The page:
During any heatedly contested political battle, passions and rhetoric run hot and it's easy for the combatants to stumble off the page and into the ever present political quicksand. I write about small business, not politics, but the candidates vying to occupy the White House have been talking about the small business community in ways that I think miss the point.
The present controversy began with a quote from a President Obama speech delivered on July 13 in Virginia. Whether he meant to say these words this way or not can be debated, they came out of his mouth like this: "If you've got a business, you didn't build that." It didn't take long for the presumed Republican candidate Mitt Romney to use those words as kindling wood for a hot campaign fire. For me as an advocate for small business and the entrepreneurial spirit in America, they point to an important philosophical discussion about the relationship between government and the private sector.
I say that business and government working together for a couple of hundred years is what has lifted our country to a historically great level in world history. If America was only about individual enterprise without a strong central government, we'd be a series of fiefdoms in search of a common mission and struggling to rise to even a third-world level. However if the country labored under a dominant and hyper weighty national government without room for real enterprise, we'd be circling the drain just like Greece and some American cities. All government revenue comes from taxes, fees and levies, so they need profitable enterprises as their own source of "mother's milk." Business has proven it can exist without a capable central government, but that government would wither and die without the efforts of enterprising citizens and the fruits of their business creations.
Back to the jousting politicians and what all the heat is about. Candidate Romney says the President's attitude shows a lack of appreciation for personal initiative and success. I give President Obama some slack because in context he was probably referring to major infrastructure projects such as highways, rail lines and power grids when he said "you didn't build that." In truth, our cornerstone infrastructure growth was often based on joint ventures between governments and entrepreneurs.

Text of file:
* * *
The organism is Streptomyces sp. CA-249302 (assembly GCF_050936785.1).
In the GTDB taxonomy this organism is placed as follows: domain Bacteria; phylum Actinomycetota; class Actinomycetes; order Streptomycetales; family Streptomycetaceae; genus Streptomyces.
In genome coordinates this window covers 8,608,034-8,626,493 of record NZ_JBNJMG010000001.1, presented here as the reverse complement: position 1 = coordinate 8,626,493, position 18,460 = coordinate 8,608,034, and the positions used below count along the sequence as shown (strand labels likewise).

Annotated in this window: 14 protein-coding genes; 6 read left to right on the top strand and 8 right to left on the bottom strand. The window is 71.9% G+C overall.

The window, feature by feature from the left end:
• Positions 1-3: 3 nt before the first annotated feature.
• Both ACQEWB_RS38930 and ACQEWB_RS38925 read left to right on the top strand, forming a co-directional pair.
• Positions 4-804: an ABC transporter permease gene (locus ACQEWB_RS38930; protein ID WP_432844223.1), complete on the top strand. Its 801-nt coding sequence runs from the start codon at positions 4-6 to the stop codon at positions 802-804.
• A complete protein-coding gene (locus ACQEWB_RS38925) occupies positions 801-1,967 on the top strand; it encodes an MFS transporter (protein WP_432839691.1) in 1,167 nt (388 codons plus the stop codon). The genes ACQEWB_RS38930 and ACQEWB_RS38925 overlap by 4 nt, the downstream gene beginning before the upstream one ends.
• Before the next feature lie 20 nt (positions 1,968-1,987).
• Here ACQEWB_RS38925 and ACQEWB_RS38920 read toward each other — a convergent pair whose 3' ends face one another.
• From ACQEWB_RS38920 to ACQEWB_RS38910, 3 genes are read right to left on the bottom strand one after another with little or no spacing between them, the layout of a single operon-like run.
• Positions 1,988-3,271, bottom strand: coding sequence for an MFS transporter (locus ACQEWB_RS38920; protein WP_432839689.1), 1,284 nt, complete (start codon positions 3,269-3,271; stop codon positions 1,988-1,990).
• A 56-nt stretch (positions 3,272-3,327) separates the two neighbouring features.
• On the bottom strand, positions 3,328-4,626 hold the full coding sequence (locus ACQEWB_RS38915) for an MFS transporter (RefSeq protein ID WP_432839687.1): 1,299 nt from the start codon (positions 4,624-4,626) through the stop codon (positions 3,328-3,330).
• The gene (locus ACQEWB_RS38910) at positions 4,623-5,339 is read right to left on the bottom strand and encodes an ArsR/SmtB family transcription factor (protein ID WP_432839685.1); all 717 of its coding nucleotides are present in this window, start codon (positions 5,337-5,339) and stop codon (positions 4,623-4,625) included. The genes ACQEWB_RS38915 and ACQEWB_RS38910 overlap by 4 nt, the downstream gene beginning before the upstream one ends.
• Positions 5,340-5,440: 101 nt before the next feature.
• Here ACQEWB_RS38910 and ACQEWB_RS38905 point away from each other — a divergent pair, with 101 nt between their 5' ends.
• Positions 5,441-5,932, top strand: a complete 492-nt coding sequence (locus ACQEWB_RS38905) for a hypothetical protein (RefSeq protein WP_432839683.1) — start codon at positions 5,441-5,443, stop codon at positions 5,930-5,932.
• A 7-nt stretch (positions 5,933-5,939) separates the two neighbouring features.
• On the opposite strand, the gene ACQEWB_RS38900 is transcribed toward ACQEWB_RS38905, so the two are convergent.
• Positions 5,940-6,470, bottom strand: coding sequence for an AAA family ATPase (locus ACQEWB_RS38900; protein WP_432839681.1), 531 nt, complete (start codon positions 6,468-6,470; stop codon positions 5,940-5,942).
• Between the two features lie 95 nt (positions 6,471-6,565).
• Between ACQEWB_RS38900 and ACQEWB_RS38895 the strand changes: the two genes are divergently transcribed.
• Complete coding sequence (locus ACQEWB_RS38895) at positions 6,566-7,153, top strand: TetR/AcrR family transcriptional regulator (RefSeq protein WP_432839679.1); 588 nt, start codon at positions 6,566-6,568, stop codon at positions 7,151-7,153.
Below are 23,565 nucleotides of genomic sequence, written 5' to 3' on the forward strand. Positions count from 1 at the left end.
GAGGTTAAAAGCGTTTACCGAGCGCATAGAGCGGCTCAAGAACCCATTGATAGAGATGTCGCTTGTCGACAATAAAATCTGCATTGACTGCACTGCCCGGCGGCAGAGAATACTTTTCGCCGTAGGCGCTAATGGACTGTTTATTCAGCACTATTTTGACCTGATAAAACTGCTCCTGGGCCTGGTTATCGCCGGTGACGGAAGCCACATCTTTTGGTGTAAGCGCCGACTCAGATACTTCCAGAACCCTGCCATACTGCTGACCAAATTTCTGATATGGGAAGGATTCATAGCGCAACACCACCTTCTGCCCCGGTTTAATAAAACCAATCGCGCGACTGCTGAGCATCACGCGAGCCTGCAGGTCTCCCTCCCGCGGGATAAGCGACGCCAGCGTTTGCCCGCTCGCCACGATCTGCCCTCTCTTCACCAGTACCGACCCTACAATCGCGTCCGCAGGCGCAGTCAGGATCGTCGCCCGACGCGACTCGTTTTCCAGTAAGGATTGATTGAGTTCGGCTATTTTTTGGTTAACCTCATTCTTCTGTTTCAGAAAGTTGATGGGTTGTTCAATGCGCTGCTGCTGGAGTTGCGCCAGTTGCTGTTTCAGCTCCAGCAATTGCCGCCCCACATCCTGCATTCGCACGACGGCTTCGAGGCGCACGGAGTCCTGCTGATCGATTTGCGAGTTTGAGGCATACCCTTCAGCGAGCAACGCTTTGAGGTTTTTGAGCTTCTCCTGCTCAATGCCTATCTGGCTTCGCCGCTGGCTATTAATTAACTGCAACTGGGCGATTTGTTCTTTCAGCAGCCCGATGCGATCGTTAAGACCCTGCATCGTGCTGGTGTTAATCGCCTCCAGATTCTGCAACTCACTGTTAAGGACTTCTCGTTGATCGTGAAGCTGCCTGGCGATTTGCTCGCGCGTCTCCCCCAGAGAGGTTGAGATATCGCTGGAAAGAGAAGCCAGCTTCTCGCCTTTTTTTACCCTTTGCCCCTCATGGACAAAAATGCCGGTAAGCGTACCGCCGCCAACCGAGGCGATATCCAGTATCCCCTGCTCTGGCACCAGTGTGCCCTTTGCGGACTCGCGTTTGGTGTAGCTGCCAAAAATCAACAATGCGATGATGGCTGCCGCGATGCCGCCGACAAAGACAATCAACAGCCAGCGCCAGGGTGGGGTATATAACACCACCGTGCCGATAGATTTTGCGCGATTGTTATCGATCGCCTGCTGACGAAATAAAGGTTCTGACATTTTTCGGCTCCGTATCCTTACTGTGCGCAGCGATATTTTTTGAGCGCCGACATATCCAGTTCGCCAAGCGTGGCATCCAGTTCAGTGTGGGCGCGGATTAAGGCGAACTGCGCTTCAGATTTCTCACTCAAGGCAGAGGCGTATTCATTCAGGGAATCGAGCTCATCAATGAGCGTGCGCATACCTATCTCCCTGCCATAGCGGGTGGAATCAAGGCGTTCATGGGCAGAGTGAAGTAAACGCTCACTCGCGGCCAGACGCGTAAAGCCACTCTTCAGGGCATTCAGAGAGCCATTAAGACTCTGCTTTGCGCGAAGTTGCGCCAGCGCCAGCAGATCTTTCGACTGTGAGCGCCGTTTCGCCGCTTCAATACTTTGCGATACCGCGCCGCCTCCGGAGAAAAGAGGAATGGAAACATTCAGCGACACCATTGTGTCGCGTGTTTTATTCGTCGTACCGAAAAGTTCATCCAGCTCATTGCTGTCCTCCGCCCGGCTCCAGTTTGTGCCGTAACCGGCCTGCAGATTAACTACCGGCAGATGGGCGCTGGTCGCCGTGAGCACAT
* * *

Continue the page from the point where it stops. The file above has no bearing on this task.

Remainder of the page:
The great infrastructure that enables the movement of goods and people from coast to coast is a major example of how free enterprise and the federal government worked together. The First Transcontinental Railroad line was opened in 1869, celebrated by the "last spike" being driven at Promontory Summit, Utah. It was enabled by Congressional legislation passed during the Civil War. Congress supported it with 30-year U.S. government bonds and they tossed in a series of land grants of government owned property. The Washington wags encouraged and enabled, but this breakthrough transportation system was built by private enterprise including the Central Pacific Railroad of California Company and the Union Pacific Railroad. The complete interstate highway system championed by President Dwight Eisenhower took a long time but as of 2010 it has 47,182 miles of roadway. The system is one of the world's best and made it much easier to ship your goods or get the family to grandmother's house. Perhaps you are of an age that remembers the advertising slogan "See the USA in your Chevrolet."
For me this debate is not about the usual Liberal or Conservative posturing that feeds the Washington beltway machinery and talk-radio zealots. It goes to the very heart of what America is, was and can be. It may be my Libra nature, but I believe a fine balance between governments and private enterprise is the way forward. The men and women of 18th-, 19th- and early 20th-century United States of America were a very enterprising lot. Every farmer, accountant, blacksmith or merchant was classified as a business owner! They didn't rely on the Federal government or any bureaucracy to make things happen by building communities and engaging in commerce. Their truth was that government was meant to be part of their support structure, not their rival or replacement.
There are a lot of people on Capitol Hill, in universities, and at unemployment offices across the land that either forgot or never knew how wealth is actually created. Without recommending a specific tome, searching online with the phrases wealth creation, capitalism and freedom will bring you a number of potential books on the subject. I sometimes wonder if retail politics in our country has a rule against telling voters the truth. Was Jack Nicholson's character in A Few Good Men correct when he said to Tom Cruise's character "You can't handle the truth"?
It is my hope that at some time during the amazingly long campaign for the presidency, the two finalists spend some time on encouraging the people who own, operate or work in businesses of all sizes, but especially the small and emerging enterprises. That is where the American dream began and should live today. Look at the Fortune 500 and you see large companies that took root as small businesses. The McDonald brothers had one hamburger stand in San Bernardino, Calif. Henry Ford failed with the Detroit Automobile Company and the Henry Ford Company before raising less than $100,000 to try again and you know how that turned out.
Politicians who want to take credit for all good things without acknowledging the private-public partnership remind me of a wise story from the great motivational guru, Earl Nightingale. The story was that a clergyman rode past a well groomed farm with great fruit trees, lustrous growths and a beautiful homestead. He rode up to the farmer and said to him: "God has blessed you with a wonderful farm." The farmer replied: "Yes it is a wonderful farm God has blessed me with, but you should have seen it when He had it all to Himself."
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